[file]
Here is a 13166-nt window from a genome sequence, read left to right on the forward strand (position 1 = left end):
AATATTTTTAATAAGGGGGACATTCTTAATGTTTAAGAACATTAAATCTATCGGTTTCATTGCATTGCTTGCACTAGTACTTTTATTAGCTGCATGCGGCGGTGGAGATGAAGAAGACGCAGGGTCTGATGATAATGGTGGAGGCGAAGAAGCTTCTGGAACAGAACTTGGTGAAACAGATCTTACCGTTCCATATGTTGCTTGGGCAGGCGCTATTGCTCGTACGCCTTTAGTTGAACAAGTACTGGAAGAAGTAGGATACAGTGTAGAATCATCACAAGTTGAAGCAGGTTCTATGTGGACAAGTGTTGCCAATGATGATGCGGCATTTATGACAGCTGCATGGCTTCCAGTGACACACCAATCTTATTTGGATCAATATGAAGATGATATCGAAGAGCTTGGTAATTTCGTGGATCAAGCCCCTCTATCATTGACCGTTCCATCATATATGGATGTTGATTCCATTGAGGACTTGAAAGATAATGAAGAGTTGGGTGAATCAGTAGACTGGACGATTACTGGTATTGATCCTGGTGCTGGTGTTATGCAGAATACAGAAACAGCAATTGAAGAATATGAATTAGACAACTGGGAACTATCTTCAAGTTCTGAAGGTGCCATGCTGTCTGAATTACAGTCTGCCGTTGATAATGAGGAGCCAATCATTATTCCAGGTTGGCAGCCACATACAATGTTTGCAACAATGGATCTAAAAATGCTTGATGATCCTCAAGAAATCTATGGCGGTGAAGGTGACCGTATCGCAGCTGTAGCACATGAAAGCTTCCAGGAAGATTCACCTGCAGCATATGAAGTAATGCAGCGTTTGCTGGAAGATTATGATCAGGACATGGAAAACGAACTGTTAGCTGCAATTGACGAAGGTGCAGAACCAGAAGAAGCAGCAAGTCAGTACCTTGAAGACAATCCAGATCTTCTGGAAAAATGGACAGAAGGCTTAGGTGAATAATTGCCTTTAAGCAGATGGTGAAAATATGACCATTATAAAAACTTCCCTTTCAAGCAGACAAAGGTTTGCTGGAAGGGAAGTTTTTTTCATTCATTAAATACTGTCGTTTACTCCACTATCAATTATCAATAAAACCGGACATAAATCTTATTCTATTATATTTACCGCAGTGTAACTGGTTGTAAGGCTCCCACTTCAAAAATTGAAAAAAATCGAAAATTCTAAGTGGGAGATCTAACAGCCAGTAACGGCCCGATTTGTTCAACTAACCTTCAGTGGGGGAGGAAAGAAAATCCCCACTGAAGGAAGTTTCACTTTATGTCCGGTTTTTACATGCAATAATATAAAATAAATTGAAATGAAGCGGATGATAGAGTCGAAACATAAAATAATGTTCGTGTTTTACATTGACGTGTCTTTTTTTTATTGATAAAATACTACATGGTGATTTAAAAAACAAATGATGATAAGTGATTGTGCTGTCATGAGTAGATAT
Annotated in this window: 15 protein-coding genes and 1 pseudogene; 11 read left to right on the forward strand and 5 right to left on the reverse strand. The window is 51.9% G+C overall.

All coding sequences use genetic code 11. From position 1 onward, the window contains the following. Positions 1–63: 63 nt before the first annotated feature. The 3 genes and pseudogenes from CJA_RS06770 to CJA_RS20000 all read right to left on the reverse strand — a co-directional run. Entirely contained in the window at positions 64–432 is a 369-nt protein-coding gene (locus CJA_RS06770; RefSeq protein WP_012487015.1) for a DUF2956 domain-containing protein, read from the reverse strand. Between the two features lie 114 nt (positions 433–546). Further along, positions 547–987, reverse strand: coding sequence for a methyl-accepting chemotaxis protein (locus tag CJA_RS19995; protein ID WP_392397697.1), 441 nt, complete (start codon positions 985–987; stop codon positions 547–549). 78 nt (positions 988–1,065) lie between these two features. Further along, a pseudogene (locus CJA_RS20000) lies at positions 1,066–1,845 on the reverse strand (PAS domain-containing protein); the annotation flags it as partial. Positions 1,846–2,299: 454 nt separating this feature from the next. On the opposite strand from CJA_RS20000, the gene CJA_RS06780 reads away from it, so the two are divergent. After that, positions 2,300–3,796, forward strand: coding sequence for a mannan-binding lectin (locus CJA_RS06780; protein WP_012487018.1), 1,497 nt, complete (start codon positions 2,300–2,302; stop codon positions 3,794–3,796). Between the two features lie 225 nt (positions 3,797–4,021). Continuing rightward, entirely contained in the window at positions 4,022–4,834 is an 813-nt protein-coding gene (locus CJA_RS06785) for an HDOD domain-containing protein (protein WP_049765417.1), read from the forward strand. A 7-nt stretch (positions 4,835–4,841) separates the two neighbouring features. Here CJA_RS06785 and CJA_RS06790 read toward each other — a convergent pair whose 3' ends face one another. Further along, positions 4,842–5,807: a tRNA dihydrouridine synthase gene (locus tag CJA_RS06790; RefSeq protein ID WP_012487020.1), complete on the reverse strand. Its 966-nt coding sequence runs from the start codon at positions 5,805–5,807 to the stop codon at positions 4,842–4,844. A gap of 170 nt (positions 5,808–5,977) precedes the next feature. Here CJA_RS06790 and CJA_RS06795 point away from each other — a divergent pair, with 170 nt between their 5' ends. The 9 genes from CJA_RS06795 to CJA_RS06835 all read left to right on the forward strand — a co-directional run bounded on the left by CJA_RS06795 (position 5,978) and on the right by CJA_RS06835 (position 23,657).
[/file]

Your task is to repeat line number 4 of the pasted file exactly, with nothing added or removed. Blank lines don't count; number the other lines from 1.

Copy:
All coding sequences use genetic code 11. From position 1 onward, the window contains the following. Positions 1–63: 63 nt before the first annotated feature. The 3 genes and pseudogenes from CJA_RS06770 to CJA_RS20000 all read right to left on the reverse strand — a co-directional run. Entirely contained in the window at positions 64–432 is a 369-nt protein-coding gene (locus CJA_RS06770; RefSeq protein WP_012487015.1) for a DUF2956 domain-containing protein, read from the reverse strand. Between the two features lie 114 nt (positions 433–546). Further along, positions 547–987, reverse strand: coding sequence for a methyl-accepting chemotaxis protein (locus tag CJA_RS19995; protein ID WP_392397697.1), 441 nt, complete (start codon positions 985–987; stop codon positions 547–549). 78 nt (positions 988–1,065) lie between these two features. Further along, a pseudogene (locus CJA_RS20000) lies at positions 1,066–1,845 on the reverse strand (PAS domain-containing protein); the annotation flags it as partial. Positions 1,846–2,299: 454 nt separating this feature from the next. On the opposite strand from CJA_RS20000, the gene CJA_RS06780 reads away from it, so the two are divergent. After that, positions 2,300–3,796, forward strand: coding sequence for a mannan-binding lectin (locus CJA_RS06780; protein WP_012487018.1), 1,497 nt, complete (start codon positions 2,300–2,302; stop codon positions 3,794–3,796). Between the two features lie 225 nt (positions 3,797–4,021). Continuing rightward, entirely contained in the window at positions 4,022–4,834 is an 813-nt protein-coding gene (locus CJA_RS06785) for an HDOD domain-containing protein (protein WP_049765417.1), read from the forward strand. A 7-nt stretch (positions 4,835–4,841) separates the two neighbouring features. Here CJA_RS06785 and CJA_RS06790 read toward each other — a convergent pair whose 3' ends face one another. Further along, positions 4,842–5,807: a tRNA dihydrouridine synthase gene (locus tag CJA_RS06790; RefSeq protein ID WP_012487020.1), complete on the reverse strand. Its 966-nt coding sequence runs from the start codon at positions 5,805–5,807 to the stop codon at positions 4,842–4,844. A gap of 170 nt (positions 5,808–5,977) precedes the next feature. Here CJA_RS06790 and CJA_RS06795 point away from each other — a divergent pair, with 170 nt between their 5' ends. The 9 genes from CJA_RS06795 to CJA_RS06835 all read left to right on the forward strand — a co-directional run bounded on the left by CJA_RS06795 (position 5,978) and on the right by CJA_RS06835 (position 23,657).